Our phone’s been ringing for the past week with reports of missing deer. Seems like every hunter and his brother have been busy since the first hay cutting keeping an eye on the biggest bucks in their neighborhood and suddenly they are gone. Somebody poach them? Too much scouting pressure? An outbreak of EHD? How about none of the above?
All summer long we have been talking about the late-summer/early-fall feeding frenzy that whitetails exhibit. Big bucks are busy packing on the pounds for the upcoming rut and winter. Since the first hay cutting, they’ve been out in the bean and alfalfa and clover fields chowing down on fresh growing greens. But we’ve also been talking about mast and how important it is to whitetails; and how a good mast crop will trump a green field any day (or night). There’s nothing like a good mast crop to attract a crowd of whitetails.
About two weeks ago apples started falling, acorns started hitting the ground. Berries and grapes and all kind of sweet treats also started to show. Bucks, which had been feeding in open fields, suddenly were headed for the peace and quite of an acorn flat or an abandoned apple orchard in an out-of-the-way place. Why would a mature buck munch on alfalfa out in the open where anyone with a truck and pair of binoculars can keep track of him when he can chow down on acorns back in the woods?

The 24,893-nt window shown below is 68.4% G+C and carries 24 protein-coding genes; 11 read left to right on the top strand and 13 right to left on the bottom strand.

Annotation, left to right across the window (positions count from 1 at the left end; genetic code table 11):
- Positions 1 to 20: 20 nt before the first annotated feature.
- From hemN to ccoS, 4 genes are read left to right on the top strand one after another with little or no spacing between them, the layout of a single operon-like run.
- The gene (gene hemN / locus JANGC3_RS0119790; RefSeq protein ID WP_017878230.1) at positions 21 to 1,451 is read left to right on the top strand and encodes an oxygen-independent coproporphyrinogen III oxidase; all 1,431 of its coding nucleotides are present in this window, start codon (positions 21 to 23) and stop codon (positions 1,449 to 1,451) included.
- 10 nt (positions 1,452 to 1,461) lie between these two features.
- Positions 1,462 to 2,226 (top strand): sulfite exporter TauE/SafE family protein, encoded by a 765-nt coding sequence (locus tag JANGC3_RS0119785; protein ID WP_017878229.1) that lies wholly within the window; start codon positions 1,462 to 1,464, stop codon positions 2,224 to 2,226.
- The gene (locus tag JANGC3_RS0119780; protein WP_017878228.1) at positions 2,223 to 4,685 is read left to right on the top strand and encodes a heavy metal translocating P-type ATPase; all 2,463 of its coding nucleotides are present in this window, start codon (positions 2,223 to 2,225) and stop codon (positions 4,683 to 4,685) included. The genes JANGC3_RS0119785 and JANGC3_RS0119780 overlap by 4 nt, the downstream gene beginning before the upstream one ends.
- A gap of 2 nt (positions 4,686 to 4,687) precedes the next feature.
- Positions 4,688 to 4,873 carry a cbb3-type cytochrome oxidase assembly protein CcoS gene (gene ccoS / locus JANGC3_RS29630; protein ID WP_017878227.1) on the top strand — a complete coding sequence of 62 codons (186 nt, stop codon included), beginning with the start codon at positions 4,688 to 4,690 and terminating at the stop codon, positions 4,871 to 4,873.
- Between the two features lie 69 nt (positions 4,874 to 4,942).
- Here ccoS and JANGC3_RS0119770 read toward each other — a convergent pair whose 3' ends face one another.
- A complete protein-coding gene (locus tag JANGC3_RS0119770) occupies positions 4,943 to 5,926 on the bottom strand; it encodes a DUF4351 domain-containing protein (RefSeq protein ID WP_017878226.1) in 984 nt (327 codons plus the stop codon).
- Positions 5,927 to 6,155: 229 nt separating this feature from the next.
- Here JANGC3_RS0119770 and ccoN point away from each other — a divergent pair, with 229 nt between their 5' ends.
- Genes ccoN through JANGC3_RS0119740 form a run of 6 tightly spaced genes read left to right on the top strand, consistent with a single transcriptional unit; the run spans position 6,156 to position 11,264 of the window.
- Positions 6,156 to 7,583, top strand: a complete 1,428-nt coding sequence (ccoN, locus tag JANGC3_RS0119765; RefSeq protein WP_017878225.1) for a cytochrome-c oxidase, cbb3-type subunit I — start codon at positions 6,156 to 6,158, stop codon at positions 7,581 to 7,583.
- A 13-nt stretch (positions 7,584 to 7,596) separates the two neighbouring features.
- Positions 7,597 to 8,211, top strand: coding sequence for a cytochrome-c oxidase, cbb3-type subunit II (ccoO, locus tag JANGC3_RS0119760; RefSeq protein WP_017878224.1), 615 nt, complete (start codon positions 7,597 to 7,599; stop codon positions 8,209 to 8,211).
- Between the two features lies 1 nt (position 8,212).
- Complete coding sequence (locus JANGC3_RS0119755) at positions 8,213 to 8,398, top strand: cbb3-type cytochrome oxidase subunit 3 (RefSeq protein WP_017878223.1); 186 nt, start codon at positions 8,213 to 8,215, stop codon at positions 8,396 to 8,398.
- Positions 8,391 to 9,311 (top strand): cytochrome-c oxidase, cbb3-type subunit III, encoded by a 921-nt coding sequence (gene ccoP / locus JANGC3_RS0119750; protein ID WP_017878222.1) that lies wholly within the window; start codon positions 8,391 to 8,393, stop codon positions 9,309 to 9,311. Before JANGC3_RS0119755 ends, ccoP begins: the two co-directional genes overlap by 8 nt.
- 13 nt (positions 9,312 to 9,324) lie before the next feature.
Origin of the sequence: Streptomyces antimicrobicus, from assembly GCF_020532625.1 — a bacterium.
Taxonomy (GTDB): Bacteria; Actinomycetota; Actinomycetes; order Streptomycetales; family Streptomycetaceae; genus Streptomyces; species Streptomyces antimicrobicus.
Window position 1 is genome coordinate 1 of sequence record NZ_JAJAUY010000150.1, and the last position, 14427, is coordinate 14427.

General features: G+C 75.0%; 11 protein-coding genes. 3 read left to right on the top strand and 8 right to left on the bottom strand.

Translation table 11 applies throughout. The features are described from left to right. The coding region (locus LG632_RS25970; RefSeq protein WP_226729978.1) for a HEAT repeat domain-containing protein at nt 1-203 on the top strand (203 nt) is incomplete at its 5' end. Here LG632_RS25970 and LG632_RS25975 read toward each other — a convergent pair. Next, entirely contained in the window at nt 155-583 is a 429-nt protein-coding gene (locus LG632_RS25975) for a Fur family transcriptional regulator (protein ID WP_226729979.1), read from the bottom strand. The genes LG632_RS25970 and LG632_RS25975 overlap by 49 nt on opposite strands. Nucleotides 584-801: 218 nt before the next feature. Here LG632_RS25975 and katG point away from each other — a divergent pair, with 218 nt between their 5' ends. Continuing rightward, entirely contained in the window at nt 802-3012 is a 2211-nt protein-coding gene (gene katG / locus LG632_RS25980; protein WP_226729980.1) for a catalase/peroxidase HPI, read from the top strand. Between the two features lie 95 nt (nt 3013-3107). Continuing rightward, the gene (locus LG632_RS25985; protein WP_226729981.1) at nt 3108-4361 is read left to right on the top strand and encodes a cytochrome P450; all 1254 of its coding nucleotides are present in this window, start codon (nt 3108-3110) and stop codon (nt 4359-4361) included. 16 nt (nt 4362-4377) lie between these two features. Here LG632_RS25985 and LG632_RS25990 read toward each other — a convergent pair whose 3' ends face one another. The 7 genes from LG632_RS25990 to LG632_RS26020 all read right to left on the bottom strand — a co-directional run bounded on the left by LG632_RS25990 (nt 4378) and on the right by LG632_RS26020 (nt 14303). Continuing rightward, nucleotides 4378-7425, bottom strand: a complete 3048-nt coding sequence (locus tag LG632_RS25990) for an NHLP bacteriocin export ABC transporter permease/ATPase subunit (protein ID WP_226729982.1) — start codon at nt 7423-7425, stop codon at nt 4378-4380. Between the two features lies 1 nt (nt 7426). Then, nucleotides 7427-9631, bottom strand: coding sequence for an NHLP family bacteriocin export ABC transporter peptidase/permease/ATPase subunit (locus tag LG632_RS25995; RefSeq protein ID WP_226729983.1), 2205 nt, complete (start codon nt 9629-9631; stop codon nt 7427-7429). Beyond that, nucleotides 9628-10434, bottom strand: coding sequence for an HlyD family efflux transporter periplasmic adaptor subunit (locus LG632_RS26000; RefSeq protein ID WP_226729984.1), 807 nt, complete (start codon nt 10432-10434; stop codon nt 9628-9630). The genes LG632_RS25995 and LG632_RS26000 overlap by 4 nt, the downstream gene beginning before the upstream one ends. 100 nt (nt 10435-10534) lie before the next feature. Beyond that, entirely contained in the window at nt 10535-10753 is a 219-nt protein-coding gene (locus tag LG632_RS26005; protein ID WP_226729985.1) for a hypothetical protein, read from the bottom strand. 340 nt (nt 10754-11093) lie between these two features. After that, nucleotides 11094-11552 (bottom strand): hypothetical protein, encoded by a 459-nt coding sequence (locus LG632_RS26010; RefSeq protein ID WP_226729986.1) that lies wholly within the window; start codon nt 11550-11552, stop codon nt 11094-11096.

As we’ve mentioned previously, mast can be broken down into two categories: hard and soft. Soft mast is your basic fruits and berries. Most soft mast is sweet (at least to a deer) and have the ability to sugar-hook a buck in a hurry. They get used to finding a half dozen or so fruits on the ground every time they pass near an apple, pear, peach, plumb or persimmon tree and get the sweet treat habit in a hurry. These carbohydrate-packed treats help pack on the pounds in a hurry and deer find them irresistible.
Hard mast is comprised primarily of nut species like acorns (white and red), hickory nuts and beechnuts. Of the three, white-oak acorns are generally the most preferred and sought after. A white-oak flat with a bumper crop of falling acorns will draw deer from miles and they won’t leave them alone until the last one is cleaned up. Beechnuts can be a pretty good draw as well with hickory nuts the least preferred. As some of us know only too well, nuts are loaded with fat producing carbohydrates and are a major source of weight gain and fat production (necessary for wintering) nutrition for whitetails.
No, the poachers didn’t shoot the buck you’ve been watching all summer. They’ve succumbed to the magic of mast (just like they do every year). Smart hunters know the sudden disappearance of whitetails from their summer feeding fields is nothing more than a shift in food preferences. They will be heavy on the feed until the rut kicks in a month or so. The trick is to know what they are feeding on when hunting season kicks in a week or two. That’s why we spent all summer mast watching and food plot planting.